Symmetry – Serve and Return
When we visualize the ideal conversation, it looks very easy. It has an uninterrupted flow, where both people have equal time to speak as well as listen – symmetry. There is a back and forth exchange of ideas and dialogue – serve and return. Both parties are focused and interested in what the other person is saying. They connect to the topic. There is no misunderstanding. There is a commonly understood language.
Experience of the Child Who Is Deafblind
What happens when there is no basis for a common language? When there is no concept of “I talk, you listen – You talk, I listen”? As seeing-hearing people, we have prior visual and auditory experience with conversations. We are able to visualize what the ideal conversation might look like in our mind. We can imagine what the words might sound like – we can hear the language people are speaking. Is it English? Is it a foreign language with words we don’t understand but can still recognize as a spoken language because we have the concepts of what spoken language and words are?
For a person who is deafblind, their experience of the world is likely to be very different from a seeing-hearing person’s. If they are congenitally deafblind, their experience of language might be even further from our seeing-hearing person’s ideas of what language means. If one’s experience of the world is largely from a tactile-bodily perspective – a perspective that is felt through the body and hands – language is also going to emanate from a tactile-bodily perspective.
Who Are the Experts?
We learn language from the people that come before us. Language is passed on to us from people who are expert in a form of communication that already exists, and in most cases, shared by many others. For the person who is congenitally deafblind and whose language might emanate from a tactile-bodily experience, who is the expert that can pass on language to them? They have no expert in their tactile-bodily language because theirs is a language that does not exist on a formal, widely used level. How then do they learn to communicate? How does language become common? How can we seeing-hearing people become expert in a language that does not exist?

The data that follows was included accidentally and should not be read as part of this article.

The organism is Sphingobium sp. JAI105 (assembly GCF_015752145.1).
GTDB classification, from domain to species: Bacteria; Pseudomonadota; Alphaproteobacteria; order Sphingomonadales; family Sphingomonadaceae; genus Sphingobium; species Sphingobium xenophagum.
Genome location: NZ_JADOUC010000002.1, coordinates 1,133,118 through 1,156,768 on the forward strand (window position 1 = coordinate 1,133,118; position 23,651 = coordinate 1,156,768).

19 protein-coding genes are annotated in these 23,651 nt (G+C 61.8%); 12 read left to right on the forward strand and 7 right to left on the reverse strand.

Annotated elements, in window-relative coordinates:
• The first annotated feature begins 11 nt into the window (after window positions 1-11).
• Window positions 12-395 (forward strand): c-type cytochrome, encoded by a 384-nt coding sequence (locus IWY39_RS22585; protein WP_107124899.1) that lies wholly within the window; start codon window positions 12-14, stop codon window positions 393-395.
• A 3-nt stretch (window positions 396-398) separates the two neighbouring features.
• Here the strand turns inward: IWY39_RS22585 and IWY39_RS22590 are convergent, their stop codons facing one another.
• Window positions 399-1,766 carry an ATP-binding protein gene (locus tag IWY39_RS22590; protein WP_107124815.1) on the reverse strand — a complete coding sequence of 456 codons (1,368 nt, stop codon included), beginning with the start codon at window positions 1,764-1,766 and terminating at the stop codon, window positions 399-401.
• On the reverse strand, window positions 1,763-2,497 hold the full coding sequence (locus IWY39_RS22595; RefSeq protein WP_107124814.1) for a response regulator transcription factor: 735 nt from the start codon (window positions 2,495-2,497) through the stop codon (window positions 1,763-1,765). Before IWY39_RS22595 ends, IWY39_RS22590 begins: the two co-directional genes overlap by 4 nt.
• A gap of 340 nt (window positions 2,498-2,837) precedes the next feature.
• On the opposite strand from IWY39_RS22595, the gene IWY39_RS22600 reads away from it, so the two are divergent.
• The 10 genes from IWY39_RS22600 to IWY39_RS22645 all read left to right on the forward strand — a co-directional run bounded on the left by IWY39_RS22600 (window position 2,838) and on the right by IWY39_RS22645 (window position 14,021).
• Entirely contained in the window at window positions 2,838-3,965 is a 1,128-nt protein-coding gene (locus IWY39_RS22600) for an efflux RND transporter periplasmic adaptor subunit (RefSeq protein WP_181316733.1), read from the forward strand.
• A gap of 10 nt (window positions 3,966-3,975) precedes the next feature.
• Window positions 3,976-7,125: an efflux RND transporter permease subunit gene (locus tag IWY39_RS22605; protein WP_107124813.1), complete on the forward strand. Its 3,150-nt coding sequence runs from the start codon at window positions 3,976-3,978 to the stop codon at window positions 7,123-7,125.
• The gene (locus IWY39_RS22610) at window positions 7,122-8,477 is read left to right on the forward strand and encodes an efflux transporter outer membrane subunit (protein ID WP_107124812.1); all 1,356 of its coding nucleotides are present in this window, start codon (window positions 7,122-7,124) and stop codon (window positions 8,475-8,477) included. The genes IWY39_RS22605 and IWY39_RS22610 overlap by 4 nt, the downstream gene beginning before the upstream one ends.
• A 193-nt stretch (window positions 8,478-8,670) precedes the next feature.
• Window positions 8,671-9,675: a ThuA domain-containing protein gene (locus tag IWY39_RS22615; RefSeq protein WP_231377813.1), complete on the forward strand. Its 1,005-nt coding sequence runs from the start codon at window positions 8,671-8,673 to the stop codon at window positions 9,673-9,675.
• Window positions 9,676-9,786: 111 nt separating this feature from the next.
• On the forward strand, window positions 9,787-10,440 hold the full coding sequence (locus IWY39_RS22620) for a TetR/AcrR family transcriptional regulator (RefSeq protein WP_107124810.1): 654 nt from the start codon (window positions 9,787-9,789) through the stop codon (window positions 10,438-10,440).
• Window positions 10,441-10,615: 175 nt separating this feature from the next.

As we have interactions and experiences in the world, we form social stories that make up our lives. These stories give us a time and place in the world. They offer context to our lives and provide a sense of self. We then use artifacts to record our stories in the form of pictures, video clips, and written journals. These artifacts provide us with some sense of permanence to our experiences. They provide a form for reminiscing with others and a static context to our oral stories.
Because people are social beings, we need a way to share our stories, to record our version of the world and offer our experiences to others. All of this points to a need for a common language. A language produced under social circumstances, with other people. We are dependent upon the knowledge, concepts, and arguments from other people to help form our own concepts.
“We cannot teach concepts through discrete lessons, but we can offer children experiences to help them develop concepts.” – Barbara Miles